In addition, to isocyanate-terminated polyurethane compounds, other isocyanate-functional polymers, such as isocyanate-functional acrylics, may be utilized as the polymeric starting compound. The preparation of isocyanate-functional acrylics is well-known in the art, and is described in U.S. Pat. Nos. 4,301,257; 4,291,632; 3,929,744; and in the Journal of Applied Polymer Science, Vol. 20, pages 3305-3311 (1976), all of which are incorporated herein by reference. Furthermore, polymers which can, by known reaction techniques, be converted to isocyanate-functional polymers are also usefully employed as the polymeric starting compound. For example, amine-functional polymers can be converted into isocyanate-functional polymers by the methods described in the Encyclopedia of Chemical Technology, John Wiley and Sons, New York, New York, (1981), Vol. 13, at pages 799-807, incorporated herein by reference.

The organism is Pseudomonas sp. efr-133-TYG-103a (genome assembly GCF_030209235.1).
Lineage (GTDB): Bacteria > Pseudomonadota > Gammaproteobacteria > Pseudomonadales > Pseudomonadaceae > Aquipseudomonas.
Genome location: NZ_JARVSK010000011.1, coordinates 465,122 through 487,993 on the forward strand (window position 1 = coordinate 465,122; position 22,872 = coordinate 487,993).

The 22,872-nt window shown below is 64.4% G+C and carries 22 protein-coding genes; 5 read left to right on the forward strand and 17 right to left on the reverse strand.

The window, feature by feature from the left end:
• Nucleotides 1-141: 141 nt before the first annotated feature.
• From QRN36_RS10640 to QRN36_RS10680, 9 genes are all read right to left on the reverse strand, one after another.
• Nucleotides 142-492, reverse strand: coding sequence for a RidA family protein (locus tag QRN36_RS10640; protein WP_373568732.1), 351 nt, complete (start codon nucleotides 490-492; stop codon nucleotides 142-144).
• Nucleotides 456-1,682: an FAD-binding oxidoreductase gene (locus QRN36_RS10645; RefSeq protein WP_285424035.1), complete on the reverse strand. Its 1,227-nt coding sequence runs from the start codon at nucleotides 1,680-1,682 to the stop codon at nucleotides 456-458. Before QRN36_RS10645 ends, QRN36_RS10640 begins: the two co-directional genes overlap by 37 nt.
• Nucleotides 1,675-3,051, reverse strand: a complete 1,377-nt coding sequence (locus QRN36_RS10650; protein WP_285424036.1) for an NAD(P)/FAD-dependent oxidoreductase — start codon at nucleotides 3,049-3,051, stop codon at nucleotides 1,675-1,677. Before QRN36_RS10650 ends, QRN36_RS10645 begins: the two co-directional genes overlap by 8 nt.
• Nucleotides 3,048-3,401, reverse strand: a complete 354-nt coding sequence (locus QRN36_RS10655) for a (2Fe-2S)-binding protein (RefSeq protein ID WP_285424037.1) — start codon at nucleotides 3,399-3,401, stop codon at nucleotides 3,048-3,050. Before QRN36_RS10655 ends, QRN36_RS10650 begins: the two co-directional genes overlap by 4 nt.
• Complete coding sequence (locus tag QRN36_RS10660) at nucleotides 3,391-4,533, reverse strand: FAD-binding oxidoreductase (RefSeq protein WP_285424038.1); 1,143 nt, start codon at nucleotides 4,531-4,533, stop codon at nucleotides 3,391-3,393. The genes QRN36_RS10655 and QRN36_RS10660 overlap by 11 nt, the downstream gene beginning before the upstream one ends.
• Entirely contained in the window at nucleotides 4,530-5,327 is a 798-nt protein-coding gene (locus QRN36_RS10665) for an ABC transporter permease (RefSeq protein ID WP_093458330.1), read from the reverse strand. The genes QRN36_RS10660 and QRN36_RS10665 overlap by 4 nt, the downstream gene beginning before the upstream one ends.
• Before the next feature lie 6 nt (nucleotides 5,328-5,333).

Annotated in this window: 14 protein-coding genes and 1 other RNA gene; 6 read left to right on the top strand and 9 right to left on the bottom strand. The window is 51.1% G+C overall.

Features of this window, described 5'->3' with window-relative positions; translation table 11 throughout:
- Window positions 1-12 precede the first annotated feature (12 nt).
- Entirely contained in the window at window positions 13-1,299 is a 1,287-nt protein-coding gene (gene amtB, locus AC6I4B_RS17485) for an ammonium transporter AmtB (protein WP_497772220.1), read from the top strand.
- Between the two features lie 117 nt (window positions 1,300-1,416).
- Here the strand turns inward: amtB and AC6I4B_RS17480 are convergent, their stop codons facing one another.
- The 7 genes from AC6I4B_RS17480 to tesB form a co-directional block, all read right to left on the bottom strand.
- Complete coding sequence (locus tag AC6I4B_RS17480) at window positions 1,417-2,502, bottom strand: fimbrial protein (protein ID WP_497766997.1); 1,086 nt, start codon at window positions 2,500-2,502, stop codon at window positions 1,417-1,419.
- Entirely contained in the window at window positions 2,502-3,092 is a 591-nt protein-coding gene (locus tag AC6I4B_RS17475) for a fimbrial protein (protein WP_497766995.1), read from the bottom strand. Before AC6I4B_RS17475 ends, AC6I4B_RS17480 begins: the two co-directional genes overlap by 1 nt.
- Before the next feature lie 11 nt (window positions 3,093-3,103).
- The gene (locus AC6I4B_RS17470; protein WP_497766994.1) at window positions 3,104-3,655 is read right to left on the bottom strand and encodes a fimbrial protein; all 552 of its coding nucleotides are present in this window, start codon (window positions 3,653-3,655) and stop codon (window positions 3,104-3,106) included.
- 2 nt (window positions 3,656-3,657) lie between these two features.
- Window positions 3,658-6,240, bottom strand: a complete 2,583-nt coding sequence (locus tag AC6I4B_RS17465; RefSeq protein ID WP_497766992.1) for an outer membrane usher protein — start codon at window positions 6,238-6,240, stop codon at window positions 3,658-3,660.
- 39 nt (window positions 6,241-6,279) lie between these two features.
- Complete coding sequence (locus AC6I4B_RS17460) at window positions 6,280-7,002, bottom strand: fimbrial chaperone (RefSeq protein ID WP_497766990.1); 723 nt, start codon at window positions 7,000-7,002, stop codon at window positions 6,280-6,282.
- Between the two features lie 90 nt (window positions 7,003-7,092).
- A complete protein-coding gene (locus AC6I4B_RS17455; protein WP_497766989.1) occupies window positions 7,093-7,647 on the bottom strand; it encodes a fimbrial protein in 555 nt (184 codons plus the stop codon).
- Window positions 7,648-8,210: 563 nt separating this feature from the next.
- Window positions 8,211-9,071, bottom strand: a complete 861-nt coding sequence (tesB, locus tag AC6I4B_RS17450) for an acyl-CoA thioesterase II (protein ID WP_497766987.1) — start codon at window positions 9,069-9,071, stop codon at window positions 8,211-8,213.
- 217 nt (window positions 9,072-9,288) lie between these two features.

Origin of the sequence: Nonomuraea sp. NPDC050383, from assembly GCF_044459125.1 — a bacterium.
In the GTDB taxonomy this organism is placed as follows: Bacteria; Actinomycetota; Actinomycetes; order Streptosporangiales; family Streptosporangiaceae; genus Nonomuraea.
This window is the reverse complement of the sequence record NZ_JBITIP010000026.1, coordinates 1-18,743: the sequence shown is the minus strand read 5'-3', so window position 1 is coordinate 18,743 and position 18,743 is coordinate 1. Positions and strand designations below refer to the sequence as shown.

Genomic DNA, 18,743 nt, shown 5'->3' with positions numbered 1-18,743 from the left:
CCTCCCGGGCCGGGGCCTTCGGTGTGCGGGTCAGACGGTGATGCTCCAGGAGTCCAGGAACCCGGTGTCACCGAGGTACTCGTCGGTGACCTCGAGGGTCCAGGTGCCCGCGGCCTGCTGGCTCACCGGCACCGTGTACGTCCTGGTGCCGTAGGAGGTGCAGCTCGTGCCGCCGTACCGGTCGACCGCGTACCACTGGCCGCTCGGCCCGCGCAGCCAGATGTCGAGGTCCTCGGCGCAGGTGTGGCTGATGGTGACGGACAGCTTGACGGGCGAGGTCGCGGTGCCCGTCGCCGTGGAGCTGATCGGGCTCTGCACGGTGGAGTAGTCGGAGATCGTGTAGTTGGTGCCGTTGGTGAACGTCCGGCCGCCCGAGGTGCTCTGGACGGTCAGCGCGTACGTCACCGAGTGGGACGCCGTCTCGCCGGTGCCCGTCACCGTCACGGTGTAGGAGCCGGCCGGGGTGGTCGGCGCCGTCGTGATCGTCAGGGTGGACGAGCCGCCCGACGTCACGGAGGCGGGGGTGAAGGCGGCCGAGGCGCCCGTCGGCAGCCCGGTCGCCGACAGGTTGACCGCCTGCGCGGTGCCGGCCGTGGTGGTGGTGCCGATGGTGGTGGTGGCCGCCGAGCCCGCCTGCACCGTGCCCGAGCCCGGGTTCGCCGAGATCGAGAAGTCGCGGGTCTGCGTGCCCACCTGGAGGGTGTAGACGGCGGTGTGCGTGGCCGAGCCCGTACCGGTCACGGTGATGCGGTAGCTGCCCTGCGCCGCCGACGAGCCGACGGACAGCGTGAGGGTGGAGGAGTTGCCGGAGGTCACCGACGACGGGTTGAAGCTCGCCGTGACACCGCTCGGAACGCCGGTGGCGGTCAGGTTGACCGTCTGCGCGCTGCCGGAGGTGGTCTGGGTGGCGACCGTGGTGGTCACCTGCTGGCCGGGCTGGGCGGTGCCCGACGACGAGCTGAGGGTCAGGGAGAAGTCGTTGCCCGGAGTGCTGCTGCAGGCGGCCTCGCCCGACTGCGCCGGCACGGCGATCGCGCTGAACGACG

The masking or blocking agent
A substantial portion of the isocyanate functionalities of the polymeric starting compound are either blocked, masked or joined to groups or moieties that can be removed by heating. By "a substantial portion" it is meant that more than about 70 percent, preferably more than 99 percent, and most preferably more than 99.9 percent of the isocyanate functionalities are blocked or masked.
Isocyanate blocking agents are well known in the art. For instance, there can be used known blocking agents of the phenol type, lactam type, active methylene type, alcohol type, mercaptan type, acid amide type, imide type, amine type, imidazole type, urea type, carbonate type, imine type, oxime type and sulfite type. Blocking agents of the phenol type, oxime type, lactam type and active methylene type are used especially advantageously.
Specific examples of blocking agents which may be utilized in the practice of this invention are as follows: